Lauren Cohan on Arsenio Hall (02.13.2014) talking about being recognized in public.
(со страницы the-squirrelydixon)
Did you guess it? :)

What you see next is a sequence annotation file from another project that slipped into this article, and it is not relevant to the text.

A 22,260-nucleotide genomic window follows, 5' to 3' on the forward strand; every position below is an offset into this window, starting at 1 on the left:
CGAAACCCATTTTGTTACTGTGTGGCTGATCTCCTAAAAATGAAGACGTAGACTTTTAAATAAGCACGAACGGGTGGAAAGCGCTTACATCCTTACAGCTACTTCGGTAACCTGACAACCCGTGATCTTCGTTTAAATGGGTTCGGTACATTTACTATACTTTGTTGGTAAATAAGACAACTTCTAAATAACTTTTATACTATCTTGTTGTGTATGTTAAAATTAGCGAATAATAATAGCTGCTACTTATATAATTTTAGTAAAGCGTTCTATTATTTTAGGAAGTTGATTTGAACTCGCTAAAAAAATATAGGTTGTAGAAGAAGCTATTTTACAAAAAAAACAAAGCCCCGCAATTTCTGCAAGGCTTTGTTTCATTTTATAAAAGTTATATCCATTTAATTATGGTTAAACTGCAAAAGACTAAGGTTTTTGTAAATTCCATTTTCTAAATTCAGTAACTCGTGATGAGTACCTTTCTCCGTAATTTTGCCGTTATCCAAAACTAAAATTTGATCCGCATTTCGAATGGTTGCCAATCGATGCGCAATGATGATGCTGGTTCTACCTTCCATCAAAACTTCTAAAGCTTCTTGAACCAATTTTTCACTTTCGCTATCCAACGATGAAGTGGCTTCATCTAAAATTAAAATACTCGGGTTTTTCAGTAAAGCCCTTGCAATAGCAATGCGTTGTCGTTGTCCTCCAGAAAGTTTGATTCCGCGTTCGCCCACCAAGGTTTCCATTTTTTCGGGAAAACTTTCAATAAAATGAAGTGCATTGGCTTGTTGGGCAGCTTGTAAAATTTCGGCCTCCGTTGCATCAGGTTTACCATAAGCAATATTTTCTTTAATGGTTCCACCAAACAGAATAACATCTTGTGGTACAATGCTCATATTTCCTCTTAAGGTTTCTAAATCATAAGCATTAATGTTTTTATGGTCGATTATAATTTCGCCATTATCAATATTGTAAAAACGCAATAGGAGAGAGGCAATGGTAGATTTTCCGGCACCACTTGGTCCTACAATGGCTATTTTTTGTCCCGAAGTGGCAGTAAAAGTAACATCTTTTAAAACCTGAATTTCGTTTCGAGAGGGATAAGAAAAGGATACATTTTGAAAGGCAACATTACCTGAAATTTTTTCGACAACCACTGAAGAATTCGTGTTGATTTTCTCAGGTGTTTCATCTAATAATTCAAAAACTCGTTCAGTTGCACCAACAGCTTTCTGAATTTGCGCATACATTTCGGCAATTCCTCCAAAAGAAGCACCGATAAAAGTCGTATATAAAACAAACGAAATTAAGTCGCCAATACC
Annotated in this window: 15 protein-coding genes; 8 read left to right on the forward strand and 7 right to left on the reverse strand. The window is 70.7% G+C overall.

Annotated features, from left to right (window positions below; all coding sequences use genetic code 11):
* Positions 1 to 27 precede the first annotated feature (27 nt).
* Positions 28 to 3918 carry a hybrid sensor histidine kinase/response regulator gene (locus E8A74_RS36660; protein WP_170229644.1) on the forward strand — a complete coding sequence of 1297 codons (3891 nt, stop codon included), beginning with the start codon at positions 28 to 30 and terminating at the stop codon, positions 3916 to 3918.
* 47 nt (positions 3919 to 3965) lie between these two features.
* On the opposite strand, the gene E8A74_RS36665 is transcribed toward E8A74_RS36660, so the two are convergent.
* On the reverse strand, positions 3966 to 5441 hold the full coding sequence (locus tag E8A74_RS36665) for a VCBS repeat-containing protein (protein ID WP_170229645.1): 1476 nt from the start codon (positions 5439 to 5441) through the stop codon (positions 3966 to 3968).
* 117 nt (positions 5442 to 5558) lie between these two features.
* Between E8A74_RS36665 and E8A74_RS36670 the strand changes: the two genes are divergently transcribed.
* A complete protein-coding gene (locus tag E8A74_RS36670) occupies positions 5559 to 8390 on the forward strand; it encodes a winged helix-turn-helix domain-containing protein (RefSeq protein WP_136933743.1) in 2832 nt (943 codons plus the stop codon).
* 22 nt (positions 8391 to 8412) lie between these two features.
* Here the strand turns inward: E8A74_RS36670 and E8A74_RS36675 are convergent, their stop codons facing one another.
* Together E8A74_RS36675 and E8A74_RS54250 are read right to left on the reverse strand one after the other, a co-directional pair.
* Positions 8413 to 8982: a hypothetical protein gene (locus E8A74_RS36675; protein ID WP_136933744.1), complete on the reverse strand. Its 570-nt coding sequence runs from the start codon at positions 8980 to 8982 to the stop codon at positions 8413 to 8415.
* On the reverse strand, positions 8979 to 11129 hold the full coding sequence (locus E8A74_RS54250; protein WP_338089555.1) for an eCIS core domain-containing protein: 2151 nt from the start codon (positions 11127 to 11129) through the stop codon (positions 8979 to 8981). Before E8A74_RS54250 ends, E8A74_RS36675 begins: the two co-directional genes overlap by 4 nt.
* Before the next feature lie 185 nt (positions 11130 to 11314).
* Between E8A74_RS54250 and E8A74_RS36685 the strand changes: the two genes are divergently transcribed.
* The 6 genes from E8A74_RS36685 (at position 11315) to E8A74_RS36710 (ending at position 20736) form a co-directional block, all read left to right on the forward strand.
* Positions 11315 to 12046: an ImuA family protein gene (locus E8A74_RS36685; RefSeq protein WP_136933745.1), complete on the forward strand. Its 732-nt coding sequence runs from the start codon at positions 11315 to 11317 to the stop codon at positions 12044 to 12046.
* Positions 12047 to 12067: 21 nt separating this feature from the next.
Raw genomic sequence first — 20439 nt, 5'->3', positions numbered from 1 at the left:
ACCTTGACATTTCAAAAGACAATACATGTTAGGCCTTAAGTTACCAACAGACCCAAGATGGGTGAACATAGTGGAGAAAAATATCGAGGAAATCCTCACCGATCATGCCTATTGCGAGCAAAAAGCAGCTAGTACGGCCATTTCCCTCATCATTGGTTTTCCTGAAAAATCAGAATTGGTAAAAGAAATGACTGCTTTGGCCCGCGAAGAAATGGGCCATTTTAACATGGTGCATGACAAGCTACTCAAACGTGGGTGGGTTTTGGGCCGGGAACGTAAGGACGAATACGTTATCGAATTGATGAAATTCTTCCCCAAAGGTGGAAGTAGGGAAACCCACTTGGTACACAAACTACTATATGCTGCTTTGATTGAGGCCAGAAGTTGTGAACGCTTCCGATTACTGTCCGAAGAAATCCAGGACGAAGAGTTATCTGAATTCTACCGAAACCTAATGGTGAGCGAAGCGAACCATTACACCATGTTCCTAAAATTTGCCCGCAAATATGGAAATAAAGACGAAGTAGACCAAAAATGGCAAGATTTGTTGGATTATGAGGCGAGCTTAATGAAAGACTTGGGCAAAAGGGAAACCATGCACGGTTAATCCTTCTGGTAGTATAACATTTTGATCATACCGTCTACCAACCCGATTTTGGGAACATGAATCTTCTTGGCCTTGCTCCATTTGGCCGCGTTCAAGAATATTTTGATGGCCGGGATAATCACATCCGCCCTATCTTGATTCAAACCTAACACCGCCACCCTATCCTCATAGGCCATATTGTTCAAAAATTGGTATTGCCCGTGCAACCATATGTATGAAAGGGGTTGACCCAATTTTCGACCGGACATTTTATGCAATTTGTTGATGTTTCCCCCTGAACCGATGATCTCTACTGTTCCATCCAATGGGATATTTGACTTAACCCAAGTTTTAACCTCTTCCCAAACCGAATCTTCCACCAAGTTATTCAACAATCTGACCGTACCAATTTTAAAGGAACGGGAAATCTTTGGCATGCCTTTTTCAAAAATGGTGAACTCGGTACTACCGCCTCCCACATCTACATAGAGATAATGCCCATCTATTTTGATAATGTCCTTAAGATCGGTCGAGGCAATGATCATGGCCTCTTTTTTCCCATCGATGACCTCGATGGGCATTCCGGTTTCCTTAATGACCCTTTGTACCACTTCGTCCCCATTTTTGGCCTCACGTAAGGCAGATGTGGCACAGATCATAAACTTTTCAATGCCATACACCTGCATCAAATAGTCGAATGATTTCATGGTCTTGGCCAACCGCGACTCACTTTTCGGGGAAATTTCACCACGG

I am fairly confident that Spring Breakers is one of the most polarizing movies that I’ve ever experienced personally. I recall sitting in the theater on opening night surrounded by a bunch of 15 year olds who snuck in expecting a raunchy party comedy and then hearing them loudly sigh by the time James Franco’ repeating “sprang break foeva” for the fifteenth time. The second the first credit popped up, I saw people legitimately run for the door. I think I heard someone say “fuck this.” And I sat there, really unsure of what to make of what I just saw—but knowing that it was something I wasn’t going to forget. All of this is what makes Spring Breakers the movie that it is. This trippy, little art house movie scored Disney Stars and ABC Family Stars and was subsequently (and intentionally) mis-marketed, which managed to draw in the exact audience this film was trying to critique. I could probably write about this movie forever. It works on an allegorical and biblical level, even going as far as to quote Corinthians directly. I mean, Selena’s character is called Faith, so I assume this is pretty self explanatory. This movie is all about temptation. These girls are “bored” with their lives and want to experience something else—Spring Break is the pinnacle of their darkest and wildest fears. Alien, James Franco’s character, is essentially the devil. A fallen angel who has lost his wings (cue Britney Spears’ ‘Every Time’ — “and every time I try to fly I fall without my wings.” Oh yeah, and this is also the best scene in the entire movie.) The movie also deals directly with racism with a lot of subtle commentary littered throughout. One scene that sticks out in particular is the fact that Faith has no problem partying with thousands of random, drunk, drugged up white kids—but the second she gets around a group of black people, she freaks out. She complains she wants to leave and that “this isn’t what they came here for” and “she doesn’t know these people.” It’s hypocrisy and also speaks to the racist themes this movie touches upon. In addition to all this, it’s a social commentary not only on youth in general but simple human nature. It critiques our ideal and long sought after “American Dream.” Spring Breakers is about our hedonist desires—how in the end, we only care about what we want and our pleasure and it doesn’t matter what we do to get this. It’s about kids who are so desensitized to the world around them that they justify their immoral behavior by pretending it’s a video game. I’m sure there’s tons more to this movie underneath the surface that I have yet to grasp and may never fully understand either and that’s one of my favorite parts of it. Since the first night I saw it, I have always said this movie is not for everyone. Luckily, it’s for me. It has been about a year now and I still haven’t stopped thinking about it—and when that happens, you know it was well worth your time. From a technical standpoint, Spring Breakers, in my opinion, is nothing short of a masterpiece. The use of colors throughout the film is one of its high points. According to director Harmony Korine, the movie was shot to look like a violent pop Britney Spears music video and it’s edited to be reminiscent of a drug trip. The movie achieves its goal on both accounts and does so amazingly. People will always hate this movie. And there will be people who love it too and I just happen to be one of them. If you’re looking for a nice, standard movie then please turn away and never come back. But if you’re willing to enjoy Spring Breakers for what it is then you may get something out of it. I’d recommend it for the cinematography alone, along with the amazing editing and the score by Cliff Martinez and Skrillex that could not be any more fitting. This is a movie where the messages are buried under the surface but they are there if you choose. Essentially, it’s an hour and a half montage with very little, repetitive dialogue…but it is also the most unforgettable movie of 2013. And it was also my favorite movie of the year.